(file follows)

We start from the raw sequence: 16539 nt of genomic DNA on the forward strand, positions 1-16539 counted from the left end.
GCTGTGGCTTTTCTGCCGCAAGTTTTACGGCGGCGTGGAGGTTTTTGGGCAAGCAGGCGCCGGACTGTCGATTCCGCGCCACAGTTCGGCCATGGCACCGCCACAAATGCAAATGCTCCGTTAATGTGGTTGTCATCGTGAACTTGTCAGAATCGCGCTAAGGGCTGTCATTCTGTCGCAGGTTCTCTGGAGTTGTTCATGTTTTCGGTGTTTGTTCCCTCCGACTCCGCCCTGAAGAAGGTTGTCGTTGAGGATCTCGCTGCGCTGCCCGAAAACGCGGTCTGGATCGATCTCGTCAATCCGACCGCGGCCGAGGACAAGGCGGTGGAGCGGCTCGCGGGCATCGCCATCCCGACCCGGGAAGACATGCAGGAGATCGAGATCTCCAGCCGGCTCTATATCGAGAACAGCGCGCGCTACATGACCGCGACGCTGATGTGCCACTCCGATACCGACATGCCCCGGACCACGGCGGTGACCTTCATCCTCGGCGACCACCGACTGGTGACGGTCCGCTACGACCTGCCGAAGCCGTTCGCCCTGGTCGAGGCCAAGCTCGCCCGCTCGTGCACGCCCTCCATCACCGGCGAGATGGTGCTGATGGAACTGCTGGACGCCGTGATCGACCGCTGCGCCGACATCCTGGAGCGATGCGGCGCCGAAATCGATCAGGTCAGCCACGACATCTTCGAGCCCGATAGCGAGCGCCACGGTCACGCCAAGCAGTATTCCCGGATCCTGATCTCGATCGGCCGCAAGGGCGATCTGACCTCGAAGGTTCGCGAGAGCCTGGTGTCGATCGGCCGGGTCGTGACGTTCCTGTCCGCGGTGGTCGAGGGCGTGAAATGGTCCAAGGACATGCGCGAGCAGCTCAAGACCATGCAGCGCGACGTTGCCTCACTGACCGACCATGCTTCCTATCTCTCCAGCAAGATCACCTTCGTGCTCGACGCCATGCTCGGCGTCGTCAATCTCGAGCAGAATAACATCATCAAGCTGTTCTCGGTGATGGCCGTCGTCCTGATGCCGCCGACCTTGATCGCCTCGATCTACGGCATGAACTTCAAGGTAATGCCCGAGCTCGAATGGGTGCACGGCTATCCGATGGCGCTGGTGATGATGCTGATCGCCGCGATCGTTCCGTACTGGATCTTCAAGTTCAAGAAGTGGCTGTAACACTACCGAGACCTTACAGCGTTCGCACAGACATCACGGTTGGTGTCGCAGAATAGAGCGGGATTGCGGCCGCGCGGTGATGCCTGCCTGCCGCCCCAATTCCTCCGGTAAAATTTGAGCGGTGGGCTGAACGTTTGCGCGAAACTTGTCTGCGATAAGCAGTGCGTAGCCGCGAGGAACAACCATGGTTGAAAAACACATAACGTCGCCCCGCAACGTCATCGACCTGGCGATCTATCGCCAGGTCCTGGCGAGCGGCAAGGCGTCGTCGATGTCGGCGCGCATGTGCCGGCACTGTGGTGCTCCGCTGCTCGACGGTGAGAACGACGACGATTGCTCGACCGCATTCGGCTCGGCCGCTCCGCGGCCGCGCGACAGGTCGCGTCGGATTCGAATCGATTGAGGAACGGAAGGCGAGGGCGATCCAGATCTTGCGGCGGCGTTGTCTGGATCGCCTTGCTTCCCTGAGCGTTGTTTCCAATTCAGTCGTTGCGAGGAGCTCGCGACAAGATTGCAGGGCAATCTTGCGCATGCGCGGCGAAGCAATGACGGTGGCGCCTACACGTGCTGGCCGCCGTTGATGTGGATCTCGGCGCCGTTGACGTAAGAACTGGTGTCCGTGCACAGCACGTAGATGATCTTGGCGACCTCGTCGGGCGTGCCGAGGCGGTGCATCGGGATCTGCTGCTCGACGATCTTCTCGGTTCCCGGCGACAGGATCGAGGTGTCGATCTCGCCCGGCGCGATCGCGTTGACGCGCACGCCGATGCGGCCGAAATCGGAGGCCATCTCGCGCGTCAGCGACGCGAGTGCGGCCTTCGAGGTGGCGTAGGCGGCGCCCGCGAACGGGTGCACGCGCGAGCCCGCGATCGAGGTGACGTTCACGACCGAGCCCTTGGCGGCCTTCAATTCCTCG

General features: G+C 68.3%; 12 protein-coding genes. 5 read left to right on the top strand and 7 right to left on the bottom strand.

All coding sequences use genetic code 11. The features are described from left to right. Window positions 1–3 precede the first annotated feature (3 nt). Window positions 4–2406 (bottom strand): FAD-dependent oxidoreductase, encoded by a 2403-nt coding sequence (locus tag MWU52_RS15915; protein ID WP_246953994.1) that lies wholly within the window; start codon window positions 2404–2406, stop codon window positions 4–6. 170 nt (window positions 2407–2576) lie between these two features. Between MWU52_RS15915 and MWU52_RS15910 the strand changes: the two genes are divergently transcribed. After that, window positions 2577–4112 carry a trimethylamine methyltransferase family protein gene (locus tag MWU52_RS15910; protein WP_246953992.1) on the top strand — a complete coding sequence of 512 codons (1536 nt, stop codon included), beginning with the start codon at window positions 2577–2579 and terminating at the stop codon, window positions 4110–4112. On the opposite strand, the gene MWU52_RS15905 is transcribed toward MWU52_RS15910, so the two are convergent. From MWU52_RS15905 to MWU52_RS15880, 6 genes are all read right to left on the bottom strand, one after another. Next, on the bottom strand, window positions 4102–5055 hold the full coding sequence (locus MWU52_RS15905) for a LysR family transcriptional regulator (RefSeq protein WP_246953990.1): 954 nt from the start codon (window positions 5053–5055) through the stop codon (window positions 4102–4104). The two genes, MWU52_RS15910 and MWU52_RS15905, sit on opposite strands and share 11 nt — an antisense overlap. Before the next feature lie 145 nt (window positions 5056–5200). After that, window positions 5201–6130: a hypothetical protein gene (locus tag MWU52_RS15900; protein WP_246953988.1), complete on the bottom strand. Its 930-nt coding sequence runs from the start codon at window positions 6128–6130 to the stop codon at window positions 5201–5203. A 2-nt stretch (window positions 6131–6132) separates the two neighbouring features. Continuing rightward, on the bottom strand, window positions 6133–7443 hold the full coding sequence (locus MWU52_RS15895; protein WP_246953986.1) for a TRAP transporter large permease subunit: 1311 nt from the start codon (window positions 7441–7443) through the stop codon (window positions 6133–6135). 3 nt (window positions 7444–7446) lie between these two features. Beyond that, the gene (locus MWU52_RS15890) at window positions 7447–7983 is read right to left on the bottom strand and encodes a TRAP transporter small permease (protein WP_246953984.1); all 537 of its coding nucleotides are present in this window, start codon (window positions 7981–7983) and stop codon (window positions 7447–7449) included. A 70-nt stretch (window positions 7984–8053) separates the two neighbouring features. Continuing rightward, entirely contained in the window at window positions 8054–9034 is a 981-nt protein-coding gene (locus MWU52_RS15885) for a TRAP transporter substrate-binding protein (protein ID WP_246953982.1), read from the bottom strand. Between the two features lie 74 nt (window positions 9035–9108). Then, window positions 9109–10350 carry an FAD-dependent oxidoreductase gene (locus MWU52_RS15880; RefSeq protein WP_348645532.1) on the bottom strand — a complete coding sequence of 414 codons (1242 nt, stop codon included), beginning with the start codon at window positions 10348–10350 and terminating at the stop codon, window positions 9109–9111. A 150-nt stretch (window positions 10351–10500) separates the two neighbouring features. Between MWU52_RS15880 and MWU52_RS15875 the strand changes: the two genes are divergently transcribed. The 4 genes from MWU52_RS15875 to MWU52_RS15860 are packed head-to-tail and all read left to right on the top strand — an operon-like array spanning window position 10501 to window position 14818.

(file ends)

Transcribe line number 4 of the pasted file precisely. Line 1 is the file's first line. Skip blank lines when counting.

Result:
All coding sequences use genetic code 11. The features are described from left to right. Window positions 1–3 precede the first annotated feature (3 nt). Window positions 4–2406 (bottom strand): FAD-dependent oxidoreductase, encoded by a 2403-nt coding sequence (locus tag MWU52_RS15915; protein ID WP_246953994.1) that lies wholly within the window; start codon window positions 2404–2406, stop codon window positions 4–6. 170 nt (window positions 2407–2576) lie between these two features. Between MWU52_RS15915 and MWU52_RS15910 the strand changes: the two genes are divergently transcribed. After that, window positions 2577–4112 carry a trimethylamine methyltransferase family protein gene (locus tag MWU52_RS15910; protein WP_246953992.1) on the top strand — a complete coding sequence of 512 codons (1536 nt, stop codon included), beginning with the start codon at window positions 2577–2579 and terminating at the stop codon, window positions 4110–4112. On the opposite strand, the gene MWU52_RS15905 is transcribed toward MWU52_RS15910, so the two are convergent. From MWU52_RS15905 to MWU52_RS15880, 6 genes are all read right to left on the bottom strand, one after another. Next, on the bottom strand, window positions 4102–5055 hold the full coding sequence (locus MWU52_RS15905) for a LysR family transcriptional regulator (RefSeq protein WP_246953990.1): 954 nt from the start codon (window positions 5053–5055) through the stop codon (window positions 4102–4104). The two genes, MWU52_RS15910 and MWU52_RS15905, sit on opposite strands and share 11 nt — an antisense overlap. Before the next feature lie 145 nt (window positions 5056–5200). After that, window positions 5201–6130: a hypothetical protein gene (locus tag MWU52_RS15900; protein WP_246953988.1), complete on the bottom strand. Its 930-nt coding sequence runs from the start codon at window positions 6128–6130 to the stop codon at window positions 5201–5203. A 2-nt stretch (window positions 6131–6132) separates the two neighbouring features. Continuing rightward, on the bottom strand, window positions 6133–7443 hold the full coding sequence (locus MWU52_RS15895; protein WP_246953986.1) for a TRAP transporter large permease subunit: 1311 nt from the start codon (window positions 7441–7443) through the stop codon (window positions 6133–6135). 3 nt (window positions 7444–7446) lie between these two features. Beyond that, the gene (locus MWU52_RS15890) at window positions 7447–7983 is read right to left on the bottom strand and encodes a TRAP transporter small permease (protein WP_246953984.1); all 537 of its coding nucleotides are present in this window, start codon (window positions 7981–7983) and stop codon (window positions 7447–7449) included. A 70-nt stretch (window positions 7984–8053) separates the two neighbouring features. Continuing rightward, entirely contained in the window at window positions 8054–9034 is a 981-nt protein-coding gene (locus MWU52_RS15885) for a TRAP transporter substrate-binding protein (protein ID WP_246953982.1), read from the bottom strand. Between the two features lie 74 nt (window positions 9035–9108). Then, window positions 9109–10350 carry an FAD-dependent oxidoreductase gene (locus MWU52_RS15880; RefSeq protein WP_348645532.1) on the bottom strand — a complete coding sequence of 414 codons (1242 nt, stop codon included), beginning with the start codon at window positions 10348–10350 and terminating at the stop codon, window positions 9109–9111. A 150-nt stretch (window positions 10351–10500) separates the two neighbouring features. Between MWU52_RS15880 and MWU52_RS15875 the strand changes: the two genes are divergently transcribed. The 4 genes from MWU52_RS15875 to MWU52_RS15860 are packed head-to-tail and all read left to right on the top strand — an operon-like array spanning window position 10501 to window position 14818.